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In the Museum: Connie's Comeback

In the Museum: Connie's Comeback

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Famous today because its greater speed crushed the competition when it entered service after World War II, the Lockheed Constellation later became the first airliner to fly across the country nonstop—in a mere 8 hours, eastbound. Designed in 1939 by Lockheed aerodynamicist Clarence “Kelly” Johnson and engineer Hall Hibbard to specifications laid out by the not-yet-reclusive Howard Hughes, the Constellation, known as the “Connie,” soon became the ultimate in piston-powered transport. “Up to that time we were sort of ‘small-time guys,’” Hibbard said later. “But when we got to the Constellation we had to be ‘bigtime guys’…. We had to be right and we had to be good.” Impressed by the Constellation’s speed, payload, and range—not to mention its distinctive triple-fin tail and dolphin-shaped fuselage—domestic airline companies ordered 89. When Lockheed enlarged the aircraft to accommodate 18 more paying passengers and increase the range even further, the Super Constellation was born.

While the Constellation became famous as an airliner, it first served with distinction in the military. The National Air and Space Museum’s Super Constellation C-121C (the military version of the 1049F) had a long and varied career with the U.S. Air Force and several Air National Guard (ANG) units, remaining in service from 1956 to 1977. The Museum acquired the aircraft in 1988, and immediately stored it at Washington Dulles International Airport in northern Virginia. In May 2007, Museum specialists, with help from crews from United Airlines and the Metropolitan Washington Airports Authority, towed the airplane from Dulles to the Steven F. Udvar-Hazy Center, where crews removed its badly peeling paint and performed a thorough cleaning. The airplane was then moved into a hangar at Dulles for repainting. “She’s a beauty,” says Karl Heinzel, deputy supervisor of the Museum’s restoration division. “When we’re done with her, she’s gonna look like two million bucks.”

The airplane will be restored to its West Virginia ANG specifications—an easy decision, says Robert van der Linden, chair of the Museum’s aeronautics division. “When we restore an airplane, we try to find a representative paint scheme. And some of the folks out at the Metropolitan Washington Airports Authority happened to have been with the West Virginia ANG, and served on this very airplane.”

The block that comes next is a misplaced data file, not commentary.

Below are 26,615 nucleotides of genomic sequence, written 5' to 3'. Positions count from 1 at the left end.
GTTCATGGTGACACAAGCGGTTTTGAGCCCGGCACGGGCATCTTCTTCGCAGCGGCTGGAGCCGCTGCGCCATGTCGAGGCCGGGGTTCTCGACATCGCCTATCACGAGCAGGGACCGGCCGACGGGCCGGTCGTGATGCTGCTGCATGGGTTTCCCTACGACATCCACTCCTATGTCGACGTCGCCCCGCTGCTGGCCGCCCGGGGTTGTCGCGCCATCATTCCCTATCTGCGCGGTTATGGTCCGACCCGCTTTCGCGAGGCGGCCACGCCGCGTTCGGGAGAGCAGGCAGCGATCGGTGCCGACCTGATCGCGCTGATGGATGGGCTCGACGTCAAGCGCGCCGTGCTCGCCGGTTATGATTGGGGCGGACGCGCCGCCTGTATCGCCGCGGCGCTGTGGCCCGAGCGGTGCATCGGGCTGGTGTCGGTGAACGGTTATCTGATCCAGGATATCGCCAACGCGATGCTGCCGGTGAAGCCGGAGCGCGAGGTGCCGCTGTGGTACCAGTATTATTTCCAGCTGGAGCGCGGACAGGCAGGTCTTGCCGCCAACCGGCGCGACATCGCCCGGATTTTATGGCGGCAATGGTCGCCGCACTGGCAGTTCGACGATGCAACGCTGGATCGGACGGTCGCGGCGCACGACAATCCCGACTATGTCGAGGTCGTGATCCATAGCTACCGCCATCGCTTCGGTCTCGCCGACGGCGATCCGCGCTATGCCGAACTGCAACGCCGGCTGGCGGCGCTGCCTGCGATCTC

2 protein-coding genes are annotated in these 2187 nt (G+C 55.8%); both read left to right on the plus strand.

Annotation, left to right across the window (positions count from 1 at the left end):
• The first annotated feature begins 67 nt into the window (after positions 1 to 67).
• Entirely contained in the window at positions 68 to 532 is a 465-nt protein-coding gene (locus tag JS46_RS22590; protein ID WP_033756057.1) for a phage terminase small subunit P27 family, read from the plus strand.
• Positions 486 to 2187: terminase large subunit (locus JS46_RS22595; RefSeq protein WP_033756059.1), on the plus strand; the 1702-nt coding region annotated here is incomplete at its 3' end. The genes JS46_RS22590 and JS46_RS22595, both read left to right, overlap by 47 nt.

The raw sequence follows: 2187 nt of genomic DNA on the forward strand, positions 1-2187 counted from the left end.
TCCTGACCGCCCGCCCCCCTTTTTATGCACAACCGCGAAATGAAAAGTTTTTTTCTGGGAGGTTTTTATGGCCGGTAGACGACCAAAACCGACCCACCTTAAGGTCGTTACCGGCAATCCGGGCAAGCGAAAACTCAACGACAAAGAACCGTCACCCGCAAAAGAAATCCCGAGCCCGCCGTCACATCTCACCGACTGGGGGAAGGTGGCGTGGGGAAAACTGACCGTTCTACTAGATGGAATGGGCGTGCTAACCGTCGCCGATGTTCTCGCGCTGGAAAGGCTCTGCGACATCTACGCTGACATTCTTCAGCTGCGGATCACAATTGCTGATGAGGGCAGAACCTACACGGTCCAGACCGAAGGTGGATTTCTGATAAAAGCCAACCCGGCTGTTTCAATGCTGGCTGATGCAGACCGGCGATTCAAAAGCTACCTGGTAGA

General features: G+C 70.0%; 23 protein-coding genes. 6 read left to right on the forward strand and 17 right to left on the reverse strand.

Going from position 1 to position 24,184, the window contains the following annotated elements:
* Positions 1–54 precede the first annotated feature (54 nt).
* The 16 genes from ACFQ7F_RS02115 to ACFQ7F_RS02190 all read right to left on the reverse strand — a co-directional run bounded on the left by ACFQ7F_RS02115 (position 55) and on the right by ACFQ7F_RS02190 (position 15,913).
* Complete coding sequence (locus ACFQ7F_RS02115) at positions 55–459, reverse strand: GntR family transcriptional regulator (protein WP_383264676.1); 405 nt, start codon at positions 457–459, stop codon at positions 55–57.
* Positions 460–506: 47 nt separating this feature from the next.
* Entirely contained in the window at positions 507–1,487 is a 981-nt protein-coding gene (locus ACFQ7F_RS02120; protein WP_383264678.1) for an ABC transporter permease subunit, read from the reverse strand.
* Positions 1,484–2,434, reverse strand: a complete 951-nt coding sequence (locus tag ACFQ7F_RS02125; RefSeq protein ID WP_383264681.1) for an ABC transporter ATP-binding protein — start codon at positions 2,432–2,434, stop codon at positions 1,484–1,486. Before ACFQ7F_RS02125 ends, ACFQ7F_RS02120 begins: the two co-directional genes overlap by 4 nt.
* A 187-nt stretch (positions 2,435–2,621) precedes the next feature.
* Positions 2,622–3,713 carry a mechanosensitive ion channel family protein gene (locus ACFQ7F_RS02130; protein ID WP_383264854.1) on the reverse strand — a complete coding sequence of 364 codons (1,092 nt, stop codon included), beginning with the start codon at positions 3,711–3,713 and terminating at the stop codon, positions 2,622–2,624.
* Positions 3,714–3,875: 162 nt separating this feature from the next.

The Museum’s C-121C was one of 33 delivered to the U.S. Air Force, which assigned it to the 1608th Air Transport Wing at Charleston Air Force Base in South Carolina in 1956. The airplane and its crew participated in the Hungarian airlift of 1957, relocating some 10,000 refugees to the United States, an effort that President Dwight Eisenhower later called the greatest humanitarian airlift in history. It began its ANG service in Mississippi in 1962 and five years later was transferred to the West Virginia ANG and the 167th Military Airlift Squadron. Barry Smith, a navigator with the 167th and now an airport duty manager with the airports authority, recalls seeing the Connie stored at Dulles: “She was sitting on jacks, had no tires or propellers. It was heartbreaking to see the old girl like that. It was like seeing your favorite car in the back yard that you hope to restore getting worse and worse.”

While with the 167th, the aircraft flew supplies and personnel to Vietnam—an 88-hour round trip from Martinsburg, West Virginia—at least twice a month. “We could hold 20,000 pounds of cargo,” says Smith. “Anything you could get through the door, we could haul it.” Eventually, the unit’s C-121Cs were replaced by a fleet of C-130 Hercules transports, a transition witnessed by Smith, who served with the ANG until 1996. “Going from the Connie to the C-130 was like going from a Cadillac to a pickup truck,” he says. “The C-130 was a trash-hauler, while the Connie was just plain luxury. She was beautiful.”

The future of the Museum’s Connie looks bright. “Eventually, we hope to refurbish the interior of the aircraft and bring it back to the exact condition it was when it flew for the West Virginia Air National Guard,” says van der Linden. “We’d like to have a display about the history of the Constellation as a whole, and allow people to actually walk through the airplane—something visitors always request.”

The Constellation—much like its predecessor, the DC-3, and its successor, the Boeing 707—was that rare type of airplane that challenges all of the others in its class to catch up. And now that the Constellation is finally in its rightful place at the Udvar-Hazy Center, visitors can pay tribute.

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